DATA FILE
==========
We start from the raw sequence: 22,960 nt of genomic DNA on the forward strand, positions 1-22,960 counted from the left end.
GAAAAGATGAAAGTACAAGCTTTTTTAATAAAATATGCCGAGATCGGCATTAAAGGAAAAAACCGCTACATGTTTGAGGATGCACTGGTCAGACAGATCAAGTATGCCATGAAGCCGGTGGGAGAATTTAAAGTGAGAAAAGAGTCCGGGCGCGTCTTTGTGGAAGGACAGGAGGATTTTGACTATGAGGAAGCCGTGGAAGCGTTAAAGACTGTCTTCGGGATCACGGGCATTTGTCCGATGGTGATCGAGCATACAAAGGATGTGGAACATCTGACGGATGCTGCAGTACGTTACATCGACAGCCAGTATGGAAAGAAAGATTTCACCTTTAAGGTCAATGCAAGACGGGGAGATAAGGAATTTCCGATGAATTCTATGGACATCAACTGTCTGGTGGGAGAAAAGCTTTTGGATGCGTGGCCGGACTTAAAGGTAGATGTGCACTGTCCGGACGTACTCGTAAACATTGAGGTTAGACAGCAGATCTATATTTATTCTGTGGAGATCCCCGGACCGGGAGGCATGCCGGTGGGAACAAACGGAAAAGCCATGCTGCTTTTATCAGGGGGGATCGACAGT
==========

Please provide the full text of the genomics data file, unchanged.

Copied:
We start from the raw sequence: 22,960 nt of genomic DNA on the forward strand, positions 1-22,960 counted from the left end.
GAAAAGATGAAAGTACAAGCTTTTTTAATAAAATATGCCGAGATCGGCATTAAAGGAAAAAACCGCTACATGTTTGAGGATGCACTGGTCAGACAGATCAAGTATGCCATGAAGCCGGTGGGAGAATTTAAAGTGAGAAAAGAGTCCGGGCGCGTCTTTGTGGAAGGACAGGAGGATTTTGACTATGAGGAAGCCGTGGAAGCGTTAAAGACTGTCTTCGGGATCACGGGCATTTGTCCGATGGTGATCGAGCATACAAAGGATGTGGAACATCTGACGGATGCTGCAGTACGTTACATCGACAGCCAGTATGGAAAGAAAGATTTCACCTTTAAGGTCAATGCAAGACGGGGAGATAAGGAATTTCCGATGAATTCTATGGACATCAACTGTCTGGTGGGAGAAAAGCTTTTGGATGCGTGGCCGGACTTAAAGGTAGATGTGCACTGTCCGGACGTACTCGTAAACATTGAGGTTAGACAGCAGATCTATATTTATTCTGTGGAGATCCCCGGACCGGGAGGCATGCCGGTGGGAACAAACGGAAAAGCCATGCTGCTTTTATCAGGGGGGATCGACAGT